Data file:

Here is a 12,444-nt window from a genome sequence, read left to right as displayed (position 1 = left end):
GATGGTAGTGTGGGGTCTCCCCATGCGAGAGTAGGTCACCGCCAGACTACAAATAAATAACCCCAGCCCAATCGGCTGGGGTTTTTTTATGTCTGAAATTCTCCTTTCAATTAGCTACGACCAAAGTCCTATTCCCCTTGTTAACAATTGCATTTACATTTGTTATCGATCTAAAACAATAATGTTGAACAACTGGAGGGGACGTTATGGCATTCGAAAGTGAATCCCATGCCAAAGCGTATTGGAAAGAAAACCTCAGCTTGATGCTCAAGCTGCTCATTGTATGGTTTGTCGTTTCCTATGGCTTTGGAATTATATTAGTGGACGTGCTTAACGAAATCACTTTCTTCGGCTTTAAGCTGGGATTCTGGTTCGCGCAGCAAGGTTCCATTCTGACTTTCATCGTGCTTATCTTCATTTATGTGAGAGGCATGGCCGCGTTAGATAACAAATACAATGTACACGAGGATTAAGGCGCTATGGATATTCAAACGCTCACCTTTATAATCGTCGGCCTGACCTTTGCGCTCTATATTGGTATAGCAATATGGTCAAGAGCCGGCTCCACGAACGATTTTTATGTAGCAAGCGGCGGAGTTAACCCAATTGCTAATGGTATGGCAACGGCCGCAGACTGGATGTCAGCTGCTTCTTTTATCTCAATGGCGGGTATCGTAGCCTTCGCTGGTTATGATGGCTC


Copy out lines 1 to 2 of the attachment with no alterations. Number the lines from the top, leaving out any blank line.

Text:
Here is a 12,444-nt window from a genome sequence, read left to right as displayed (position 1 = left end):
GATGGTAGTGTGGGGTCTCCCCATGCGAGAGTAGGTCACCGCCAGACTACAAATAAATAACCCCAGCCCAATCGGCTGGGGTTTTTTTATGTCTGAAATTCTCCTTTCAATTAGCTACGACCAAAGTCCTATTCCCCTTGTTAACAATTGCATTTACATTTGTTATCGATCTAAAACAATAATGTTGAACAACTGGAGGGGACGTTATGGCATTCGAAAGTGAATCCCATGCCAAAGCGTATTGGAAAGAAAACCTCAGCTTGATGCTCAAGCTGCTCATTGTATGGTTTGTCGTTTCCTATGGCTTTGGAATTATATTAGTGGACGTGCTTAACGAAATCACTTTCTTCGGCTTTAAGCTGGGATTCTGGTTCGCGCAGCAAGGTTCCATTCTGACTTTCATCGTGCTTATCTTCATTTATGTGAGAGGCATGGCCGCGTTAGATAACAAATACAATGTACACGAGGATTAAGGCGCTATGGATATTCAAACGCTCACCTTTATAATCGTCGGCCTGACCTTTGCGCTCTATATTGGTATAGCAATATGGTCAAGAGCCGGCTCCACGAACGATTTTTATGTAGCAAGCGGCGGAGTTAACCCAATTGCTAATGGTATGGCAACGGCCGCAGACTGGATGTCAGCTGCTTCTTTTATCTCAATGGCGGGTATCGTAGCCTTCGCTGGTTATGATGGCTC